This is an un-named species of Dunaliella, a green alga and member of the phytoplankton that is often associated with hypersaline conditions. The chloroplast is bowl-shaped and fills the base of the cell. There is a yellowy eyespot to the left side of the plastid in this image. The nucleus with nucleolus lies near the front of the cell. There are two equally long flagella which beat in a breast-stroke motion. Phase contrast micrograph.
Image by B. L. Dicks and D. J. Patterson Image copyright: D. J. Patterson, image used under license to MBL (micro*scope).
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From the collection
Microbes of Mono Lake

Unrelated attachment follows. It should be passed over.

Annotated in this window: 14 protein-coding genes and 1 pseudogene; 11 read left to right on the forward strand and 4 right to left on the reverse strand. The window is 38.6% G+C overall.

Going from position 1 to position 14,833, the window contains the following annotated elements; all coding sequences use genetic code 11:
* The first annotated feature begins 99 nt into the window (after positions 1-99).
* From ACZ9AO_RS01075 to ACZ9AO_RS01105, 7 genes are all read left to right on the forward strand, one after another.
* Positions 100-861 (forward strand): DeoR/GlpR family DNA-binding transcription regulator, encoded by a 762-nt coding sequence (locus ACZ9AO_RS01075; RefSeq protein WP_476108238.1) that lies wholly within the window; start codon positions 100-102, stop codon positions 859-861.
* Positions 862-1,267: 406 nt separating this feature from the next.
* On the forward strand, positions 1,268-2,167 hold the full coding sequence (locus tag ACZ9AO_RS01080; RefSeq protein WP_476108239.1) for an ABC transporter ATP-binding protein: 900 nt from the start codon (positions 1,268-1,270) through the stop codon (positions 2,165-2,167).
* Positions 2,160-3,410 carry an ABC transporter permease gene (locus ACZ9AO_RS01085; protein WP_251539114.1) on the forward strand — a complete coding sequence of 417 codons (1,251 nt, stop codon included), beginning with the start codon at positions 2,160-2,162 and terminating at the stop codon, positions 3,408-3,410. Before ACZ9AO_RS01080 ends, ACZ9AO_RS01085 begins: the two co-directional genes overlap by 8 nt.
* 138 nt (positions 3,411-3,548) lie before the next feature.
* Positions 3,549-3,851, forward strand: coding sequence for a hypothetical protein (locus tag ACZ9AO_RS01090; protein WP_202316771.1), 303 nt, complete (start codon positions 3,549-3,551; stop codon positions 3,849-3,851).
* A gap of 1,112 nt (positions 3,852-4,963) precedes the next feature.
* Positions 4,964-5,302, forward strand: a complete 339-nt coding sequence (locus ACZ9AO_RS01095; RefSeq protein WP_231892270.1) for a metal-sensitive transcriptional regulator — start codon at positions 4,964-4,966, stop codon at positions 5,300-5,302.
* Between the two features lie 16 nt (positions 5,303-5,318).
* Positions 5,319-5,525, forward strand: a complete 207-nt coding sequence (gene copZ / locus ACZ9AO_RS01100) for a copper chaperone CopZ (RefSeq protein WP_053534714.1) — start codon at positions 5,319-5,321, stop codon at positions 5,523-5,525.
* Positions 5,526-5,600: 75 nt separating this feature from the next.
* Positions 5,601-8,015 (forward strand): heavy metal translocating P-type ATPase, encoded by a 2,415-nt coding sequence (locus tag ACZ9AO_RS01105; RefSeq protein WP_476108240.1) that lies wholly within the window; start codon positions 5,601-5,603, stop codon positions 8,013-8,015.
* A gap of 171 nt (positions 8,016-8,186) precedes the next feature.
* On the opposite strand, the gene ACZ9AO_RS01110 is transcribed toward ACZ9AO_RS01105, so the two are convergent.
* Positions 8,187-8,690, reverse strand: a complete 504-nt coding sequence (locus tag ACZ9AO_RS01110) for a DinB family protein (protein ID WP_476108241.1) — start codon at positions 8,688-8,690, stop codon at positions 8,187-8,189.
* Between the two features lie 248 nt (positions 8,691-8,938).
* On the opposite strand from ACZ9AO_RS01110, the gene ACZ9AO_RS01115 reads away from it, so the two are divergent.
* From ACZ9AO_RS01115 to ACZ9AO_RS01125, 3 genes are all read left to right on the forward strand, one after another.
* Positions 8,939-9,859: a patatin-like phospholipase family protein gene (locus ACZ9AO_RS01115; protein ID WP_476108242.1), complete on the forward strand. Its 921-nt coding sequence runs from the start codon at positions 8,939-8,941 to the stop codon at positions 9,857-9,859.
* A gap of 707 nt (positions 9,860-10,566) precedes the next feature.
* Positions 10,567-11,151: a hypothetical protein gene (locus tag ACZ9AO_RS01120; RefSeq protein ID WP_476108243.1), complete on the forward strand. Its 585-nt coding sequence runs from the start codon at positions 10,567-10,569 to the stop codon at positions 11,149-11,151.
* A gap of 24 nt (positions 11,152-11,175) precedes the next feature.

|Description of Dunaliella: Cells mostly radially symmetrical, sometimes bilaterally symmetrical, flattened, dorsoventrally curved or slightly asymmetrical; cell shape ellipsoidal, ovoid, cylindrical, pyriform, or fusiform to almost spherical; cell size and shape may vary within a given species depending on different environmental conditions; cell surface smooth with distinctive mucilaginous cell coat; flagella 2, of equal length; chloroplast single, cup-, dish-, or bell-shaped; pyrenoid basal with continuous starch shell; eyespot anterior; nucleus anterior; Golgi bodies (2-4) parabasal; contractile vacuoles absent (freshwater species of doubtful affiliation); asexual reproduction by longitudinal division of vegetative flagellate cells; asexual cysts subspherical, thick-walled with bumpy surface; sexual reproduction isogamous, gametic fusion involves flagellar agglutination and activation of mating structures; several species are homothallic, the type species is reported to be heterothallic; zygote with a thick, smooth wall; after a resting stage, the zygote forms 32 progeny cells, which are liberated through a rupture in the zygote cell wall; meiosis takes place during germination of the zygote; habitat euryhaline or hypersaline. |